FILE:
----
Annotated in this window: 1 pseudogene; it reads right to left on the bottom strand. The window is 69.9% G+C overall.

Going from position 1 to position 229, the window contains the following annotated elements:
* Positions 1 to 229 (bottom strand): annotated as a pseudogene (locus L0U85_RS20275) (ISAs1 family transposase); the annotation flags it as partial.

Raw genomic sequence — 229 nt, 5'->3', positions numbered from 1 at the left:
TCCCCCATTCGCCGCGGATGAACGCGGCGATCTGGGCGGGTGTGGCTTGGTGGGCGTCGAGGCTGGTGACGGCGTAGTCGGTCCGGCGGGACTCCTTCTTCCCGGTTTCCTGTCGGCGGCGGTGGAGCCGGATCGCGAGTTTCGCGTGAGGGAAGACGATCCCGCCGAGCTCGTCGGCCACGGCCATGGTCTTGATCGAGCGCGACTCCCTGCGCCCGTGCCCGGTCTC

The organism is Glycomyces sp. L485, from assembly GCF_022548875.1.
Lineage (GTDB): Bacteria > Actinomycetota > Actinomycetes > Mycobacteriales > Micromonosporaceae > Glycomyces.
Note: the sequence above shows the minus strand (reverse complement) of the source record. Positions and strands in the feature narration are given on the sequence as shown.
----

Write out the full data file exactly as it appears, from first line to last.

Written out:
Annotated in this window: 1 pseudogene; it reads right to left on the bottom strand. The window is 69.9% G+C overall.

Going from position 1 to position 229, the window contains the following annotated elements:
* Positions 1 to 229 (bottom strand): annotated as a pseudogene (locus L0U85_RS20275) (ISAs1 family transposase); the annotation flags it as partial.

Raw genomic sequence — 229 nt, 5'->3', positions numbered from 1 at the left:
TCCCCCATTCGCCGCGGATGAACGCGGCGATCTGGGCGGGTGTGGCTTGGTGGGCGTCGAGGCTGGTGACGGCGTAGTCGGTCCGGCGGGACTCCTTCTTCCCGGTTTCCTGTCGGCGGCGGTGGAGCCGGATCGCGAGTTTCGCGTGAGGGAAGACGATCCCGCCGAGCTCGTCGGCCACGGCCATGGTCTTGATCGAGCGCGACTCCCTGCGCCCGTGCCCGGTCTC

The organism is Glycomyces sp. L485, from assembly GCF_022548875.1.
Lineage (GTDB): Bacteria > Actinomycetota > Actinomycetes > Mycobacteriales > Micromonosporaceae > Glycomyces.
Note: the sequence above shows the minus strand (reverse complement) of the source record. Positions and strands in the feature narration are given on the sequence as shown.